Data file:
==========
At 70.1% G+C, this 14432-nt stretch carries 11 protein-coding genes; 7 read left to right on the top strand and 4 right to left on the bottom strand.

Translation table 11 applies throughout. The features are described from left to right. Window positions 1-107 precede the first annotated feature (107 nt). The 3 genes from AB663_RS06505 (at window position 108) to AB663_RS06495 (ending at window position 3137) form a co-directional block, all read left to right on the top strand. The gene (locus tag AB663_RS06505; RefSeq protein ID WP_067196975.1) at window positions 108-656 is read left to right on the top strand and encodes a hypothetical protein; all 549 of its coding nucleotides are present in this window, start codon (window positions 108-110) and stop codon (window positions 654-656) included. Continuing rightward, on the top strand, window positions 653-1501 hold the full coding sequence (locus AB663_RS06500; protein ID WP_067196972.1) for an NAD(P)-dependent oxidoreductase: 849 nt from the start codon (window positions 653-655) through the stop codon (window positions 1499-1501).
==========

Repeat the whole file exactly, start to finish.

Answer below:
At 70.1% G+C, this 14432-nt stretch carries 11 protein-coding genes; 7 read left to right on the top strand and 4 right to left on the bottom strand.

Translation table 11 applies throughout. The features are described from left to right. Window positions 1-107 precede the first annotated feature (107 nt). The 3 genes from AB663_RS06505 (at window position 108) to AB663_RS06495 (ending at window position 3137) form a co-directional block, all read left to right on the top strand. The gene (locus tag AB663_RS06505; RefSeq protein ID WP_067196975.1) at window positions 108-656 is read left to right on the top strand and encodes a hypothetical protein; all 549 of its coding nucleotides are present in this window, start codon (window positions 108-110) and stop codon (window positions 654-656) included. Continuing rightward, on the top strand, window positions 653-1501 hold the full coding sequence (locus AB663_RS06500; protein ID WP_067196972.1) for an NAD(P)-dependent oxidoreductase: 849 nt from the start codon (window positions 653-655) through the stop codon (window positions 1499-1501).